Samantha Power, Administrator of the U.S. Agency for International Development, has pointed the finger at China for exacerbating the global food crisis by "hoarding" grain. Power made the accusation during her speech at the Center for Strategic and International Studies, a U.S. think tank, on July 18.
Indeed, the world is facing a food crisis. The World Food Program (WFP) warned in April that 2022 would be a terrible year of hunger. Soaring food prices and supply shortages have pushed 44 million people in 38 countries to the edge of famine. But to blame the crisis on China is nonsense.
Data released by the National Bureau of Statistics shows China has registered a bumper summer harvest this year. The most populous country in the world, and also the largest grain producer, China has managed to feed 20 percent of the world population with less than 9 percent of the world's arable land and produces one quarter of global grain. This feat is a great contribution to world food security.
Several factors are responsible for the current global food crisis. From the mid and long-term perspective, in the 1990s, developed countries, especially the United States, began to use grain as a means of invasion. Thanks to the vast mechanization of grain production and its resulting low cost, U.S. dealers managed to sell grain to developing countries in large amounts cheaply, thus undermining agriculture in these countries and manipulating their grain markets. For decades, global food prices have been dominated by four companies—Archer Daniels Midland, Bunge and Cargill of the United States and Louis Dreyfus of France, which control 80 percent of grain trade around the world.
Developed countries' use of grain for industrial purposes is also squeezing global food supply. According to research by China Futures, a Chinese futures trading firm, currently, 36 percent of corn produced in the United States is used to produce ethanol. Forty-one percent of soybean oil produced in the United States and 20 percent of that produced globally are used to make biodiesel. Sixty-four percent of rapeseed oil in the European Union and 20 percent of the world's are also used for biodiesel. Huge industrial demand for grain is therefore responsible for soaring food prices and food shortages.
In recent years the world has been shaken by the COVID-19 pandemic, extreme weather, and geopolitical conflicts, which have disrupted food production and supply chains. Rocketing grain prices push low-income countries into a severe food crisis. Hit by La Niña, the periodic cooling of ocean surface temperatures across the tropical Pacific that can cause extreme weather conditions, in 2020 and 2021, Brazil saw severe droughts and a slump of soybean production, while Southeast Asia was ravaged by rainstorms, which resulted in declining rice and palm output. The Russia-Ukraine conflict is blockading grain exports from these two breadbaskets. It has sent global grain prices to stratospheric levels. Wheat futures are now priced 40 percent higher than before the conflict.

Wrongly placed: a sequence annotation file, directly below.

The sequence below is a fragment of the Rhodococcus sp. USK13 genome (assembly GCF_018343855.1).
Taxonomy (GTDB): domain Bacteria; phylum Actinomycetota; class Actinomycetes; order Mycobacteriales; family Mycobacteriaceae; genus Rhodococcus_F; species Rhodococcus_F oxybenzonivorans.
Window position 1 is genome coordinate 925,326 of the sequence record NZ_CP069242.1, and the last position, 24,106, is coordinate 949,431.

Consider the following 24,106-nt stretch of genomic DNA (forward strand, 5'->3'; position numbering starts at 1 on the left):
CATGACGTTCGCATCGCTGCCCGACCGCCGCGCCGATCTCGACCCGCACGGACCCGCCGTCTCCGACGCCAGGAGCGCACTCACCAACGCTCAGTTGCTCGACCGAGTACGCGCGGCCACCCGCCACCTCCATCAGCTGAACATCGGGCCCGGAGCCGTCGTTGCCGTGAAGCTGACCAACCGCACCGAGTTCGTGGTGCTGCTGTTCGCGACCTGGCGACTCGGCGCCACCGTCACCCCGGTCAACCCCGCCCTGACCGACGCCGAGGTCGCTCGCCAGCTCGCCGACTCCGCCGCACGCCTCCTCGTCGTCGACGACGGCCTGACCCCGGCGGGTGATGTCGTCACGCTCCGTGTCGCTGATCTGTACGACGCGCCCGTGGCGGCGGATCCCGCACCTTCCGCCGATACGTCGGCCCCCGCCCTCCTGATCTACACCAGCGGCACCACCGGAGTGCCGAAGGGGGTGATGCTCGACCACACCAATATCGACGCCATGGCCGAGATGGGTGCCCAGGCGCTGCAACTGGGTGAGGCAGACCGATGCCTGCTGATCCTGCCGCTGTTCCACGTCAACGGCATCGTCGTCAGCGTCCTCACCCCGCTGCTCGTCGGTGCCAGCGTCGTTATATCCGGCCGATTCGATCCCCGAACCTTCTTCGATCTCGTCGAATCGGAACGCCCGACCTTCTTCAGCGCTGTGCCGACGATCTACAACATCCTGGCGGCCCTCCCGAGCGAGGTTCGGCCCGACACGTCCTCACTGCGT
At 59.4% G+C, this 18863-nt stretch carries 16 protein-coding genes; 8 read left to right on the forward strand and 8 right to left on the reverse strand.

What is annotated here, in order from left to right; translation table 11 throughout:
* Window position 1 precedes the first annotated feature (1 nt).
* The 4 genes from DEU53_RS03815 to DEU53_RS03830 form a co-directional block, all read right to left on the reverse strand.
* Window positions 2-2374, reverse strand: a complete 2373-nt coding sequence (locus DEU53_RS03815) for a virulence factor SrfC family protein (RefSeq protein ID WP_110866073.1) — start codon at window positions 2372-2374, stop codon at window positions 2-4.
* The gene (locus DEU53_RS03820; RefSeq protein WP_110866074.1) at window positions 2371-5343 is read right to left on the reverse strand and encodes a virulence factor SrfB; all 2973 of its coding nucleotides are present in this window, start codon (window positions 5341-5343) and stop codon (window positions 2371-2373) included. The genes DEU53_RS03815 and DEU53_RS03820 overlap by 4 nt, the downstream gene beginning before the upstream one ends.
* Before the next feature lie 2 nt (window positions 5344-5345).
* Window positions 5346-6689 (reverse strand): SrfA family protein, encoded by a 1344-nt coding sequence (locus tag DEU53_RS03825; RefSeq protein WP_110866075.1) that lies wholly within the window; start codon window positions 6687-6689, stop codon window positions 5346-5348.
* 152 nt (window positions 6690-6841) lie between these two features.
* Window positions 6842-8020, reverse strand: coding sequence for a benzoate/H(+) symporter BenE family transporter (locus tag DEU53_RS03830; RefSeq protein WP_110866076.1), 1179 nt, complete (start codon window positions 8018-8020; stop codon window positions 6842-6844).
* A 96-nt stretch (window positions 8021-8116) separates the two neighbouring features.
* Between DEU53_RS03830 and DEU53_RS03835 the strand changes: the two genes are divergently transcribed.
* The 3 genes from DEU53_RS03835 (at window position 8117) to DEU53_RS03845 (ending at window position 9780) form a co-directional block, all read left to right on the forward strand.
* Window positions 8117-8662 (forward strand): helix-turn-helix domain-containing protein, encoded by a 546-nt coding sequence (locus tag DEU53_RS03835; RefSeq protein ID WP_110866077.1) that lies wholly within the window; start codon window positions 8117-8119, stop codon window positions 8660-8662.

Moreover, food waste in some developed countries must be blamed. In the United States, discarded food amounts to 150,000 tons every day, 12 percent being grain and 39 percent vegetables and fruits. Thirty million acres of grain, making up 7 percent of the country's farmland, ends up in dustbins each year. All in all, this makes the United States the largest food waster in the world.
While guaranteeing its own food security, China is also engaged in the fight against global food insecurity, supporting the WFP's launch of a global humanitarian response hub in China and helping set up transnational grain companies in other countries in a bid to boost local grain production. Chinese agricultural experts have been helping farmers in low-income countries in Asia, Africa, Latin America and the South Pacific with crop growing techniques. Since the beginning of this year, China has provided more than 30,000 tons of food in emergency humanitarian aid to countries in need.
Trapped in a global food crisis, the world should work together to weather storms rather than seeking scapegoats. The U.S., of course, can play a major role in advancing the humanitarian cause; however, the least constructive course of action in this situation is to level accusations at the expense of forming consensus.
Copyedited by G.P. Wilson
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